Years later, Williams admitted that he had been cheating towards the pitcher’s mound as he hit the ball, and photos do show that he was in front of the batter’s box when he made contact, which is in violation of baseball rules. But why let the rules get in the way of a great show?
He had other tricks up his sleeve, too. Umpire Jocko Conlan once found a hidden resin bag stuck in his back pocket, though its purpose is unclear, since the bag was legal, even if its location wasn't.
Sewell helped himself, too. He was a decent fielder, and set NL records for pitchers with 12 chances and 11 assists in a game in 1941, when he also equaled a ML record with three assists in one inning. And with the threat of the eephus always looming, his fastball gained an extra foot on the batters. It's probably no coincidence, either, that his best years came during the watered-down World War seasons.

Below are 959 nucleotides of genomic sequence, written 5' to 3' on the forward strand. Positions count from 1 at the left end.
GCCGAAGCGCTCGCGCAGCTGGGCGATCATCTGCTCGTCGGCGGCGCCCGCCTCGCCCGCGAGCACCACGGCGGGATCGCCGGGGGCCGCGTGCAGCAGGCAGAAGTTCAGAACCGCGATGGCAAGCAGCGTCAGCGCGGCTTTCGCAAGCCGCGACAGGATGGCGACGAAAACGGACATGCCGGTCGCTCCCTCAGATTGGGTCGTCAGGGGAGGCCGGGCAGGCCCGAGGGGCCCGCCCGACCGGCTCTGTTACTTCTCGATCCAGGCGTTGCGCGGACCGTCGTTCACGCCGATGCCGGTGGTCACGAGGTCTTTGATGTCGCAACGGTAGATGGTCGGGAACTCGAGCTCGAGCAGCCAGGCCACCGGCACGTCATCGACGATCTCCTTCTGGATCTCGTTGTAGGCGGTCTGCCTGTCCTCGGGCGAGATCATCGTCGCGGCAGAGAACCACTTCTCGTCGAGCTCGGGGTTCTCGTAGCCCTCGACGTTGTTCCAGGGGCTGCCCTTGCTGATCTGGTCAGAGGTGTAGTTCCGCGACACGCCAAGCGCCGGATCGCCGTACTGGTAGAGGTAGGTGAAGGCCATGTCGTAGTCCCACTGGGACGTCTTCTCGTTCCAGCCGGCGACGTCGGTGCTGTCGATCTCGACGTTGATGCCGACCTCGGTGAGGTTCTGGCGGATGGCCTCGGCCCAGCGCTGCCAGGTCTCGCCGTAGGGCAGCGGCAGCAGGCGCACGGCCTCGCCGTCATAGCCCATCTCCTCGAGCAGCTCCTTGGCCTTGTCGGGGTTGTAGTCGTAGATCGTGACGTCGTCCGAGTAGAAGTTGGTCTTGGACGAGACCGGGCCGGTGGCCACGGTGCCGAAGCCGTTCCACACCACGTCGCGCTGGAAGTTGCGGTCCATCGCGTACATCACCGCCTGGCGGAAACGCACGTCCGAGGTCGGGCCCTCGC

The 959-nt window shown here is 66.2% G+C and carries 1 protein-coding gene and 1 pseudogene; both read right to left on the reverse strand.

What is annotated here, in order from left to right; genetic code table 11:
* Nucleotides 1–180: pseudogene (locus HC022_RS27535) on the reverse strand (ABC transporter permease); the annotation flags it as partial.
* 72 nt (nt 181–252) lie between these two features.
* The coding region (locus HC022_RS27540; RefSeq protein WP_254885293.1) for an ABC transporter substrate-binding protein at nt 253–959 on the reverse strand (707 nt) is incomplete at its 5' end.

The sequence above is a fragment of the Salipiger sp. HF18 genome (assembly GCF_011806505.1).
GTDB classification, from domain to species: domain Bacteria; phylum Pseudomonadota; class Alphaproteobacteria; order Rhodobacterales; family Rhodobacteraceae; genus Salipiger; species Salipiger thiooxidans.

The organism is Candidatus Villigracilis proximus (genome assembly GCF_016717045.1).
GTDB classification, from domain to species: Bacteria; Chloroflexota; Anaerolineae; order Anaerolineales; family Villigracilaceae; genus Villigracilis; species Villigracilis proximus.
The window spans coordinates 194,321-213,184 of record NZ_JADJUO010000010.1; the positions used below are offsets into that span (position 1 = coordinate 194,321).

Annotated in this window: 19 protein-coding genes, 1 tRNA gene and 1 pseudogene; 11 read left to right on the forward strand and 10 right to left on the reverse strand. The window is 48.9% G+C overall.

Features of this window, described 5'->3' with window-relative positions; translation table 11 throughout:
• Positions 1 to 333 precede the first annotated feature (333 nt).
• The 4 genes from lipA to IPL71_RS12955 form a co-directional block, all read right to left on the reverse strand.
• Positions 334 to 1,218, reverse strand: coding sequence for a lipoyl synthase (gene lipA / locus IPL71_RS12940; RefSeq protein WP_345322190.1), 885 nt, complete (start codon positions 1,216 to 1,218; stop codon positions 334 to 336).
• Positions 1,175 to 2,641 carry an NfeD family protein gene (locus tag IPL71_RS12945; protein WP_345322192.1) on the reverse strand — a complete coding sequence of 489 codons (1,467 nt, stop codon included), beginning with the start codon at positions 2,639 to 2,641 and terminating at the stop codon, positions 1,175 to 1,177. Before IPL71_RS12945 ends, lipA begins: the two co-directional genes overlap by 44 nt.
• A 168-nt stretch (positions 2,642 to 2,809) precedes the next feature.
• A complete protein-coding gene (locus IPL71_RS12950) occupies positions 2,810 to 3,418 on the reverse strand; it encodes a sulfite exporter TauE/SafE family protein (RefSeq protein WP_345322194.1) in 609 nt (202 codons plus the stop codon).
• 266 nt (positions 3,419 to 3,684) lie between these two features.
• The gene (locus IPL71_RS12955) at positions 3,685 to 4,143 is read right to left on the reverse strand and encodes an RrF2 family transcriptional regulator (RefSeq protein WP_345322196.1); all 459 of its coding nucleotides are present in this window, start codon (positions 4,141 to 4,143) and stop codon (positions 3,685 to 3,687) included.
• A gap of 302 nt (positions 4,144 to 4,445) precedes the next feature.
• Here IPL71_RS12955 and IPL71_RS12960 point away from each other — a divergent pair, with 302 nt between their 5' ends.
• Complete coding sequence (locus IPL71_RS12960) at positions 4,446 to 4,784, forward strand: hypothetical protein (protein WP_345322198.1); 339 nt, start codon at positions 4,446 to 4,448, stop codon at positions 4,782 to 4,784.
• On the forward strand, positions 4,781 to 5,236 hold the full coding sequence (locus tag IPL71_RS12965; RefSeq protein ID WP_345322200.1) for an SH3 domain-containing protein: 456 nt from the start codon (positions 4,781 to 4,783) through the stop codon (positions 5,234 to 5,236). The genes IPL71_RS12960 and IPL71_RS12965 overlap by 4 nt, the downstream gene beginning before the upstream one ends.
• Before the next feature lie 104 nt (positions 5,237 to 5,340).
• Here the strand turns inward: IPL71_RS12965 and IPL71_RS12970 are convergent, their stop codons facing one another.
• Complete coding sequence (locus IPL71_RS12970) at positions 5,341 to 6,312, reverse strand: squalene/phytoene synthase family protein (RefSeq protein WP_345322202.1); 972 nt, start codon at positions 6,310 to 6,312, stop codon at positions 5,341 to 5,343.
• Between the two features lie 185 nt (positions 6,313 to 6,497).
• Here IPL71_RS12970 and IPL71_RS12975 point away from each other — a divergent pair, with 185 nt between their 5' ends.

Sewell, who never made more than $21,500 per year, still was an up-front critic of the players' guild being organized after WWII by Robert Murphy, who based his organizing efforts in what he hoped would be the union-friendly town of Pittsburgh.
Rip's stance aborted a planned strike for union recognition during 1946. Sewell believed a deal was a deal, and if you signed a contract, you should live up to it, even if everything was stacked in the owners' favor back in the day. And as a good ol' boy, he probably was suspicious of unions by upbringing and nature.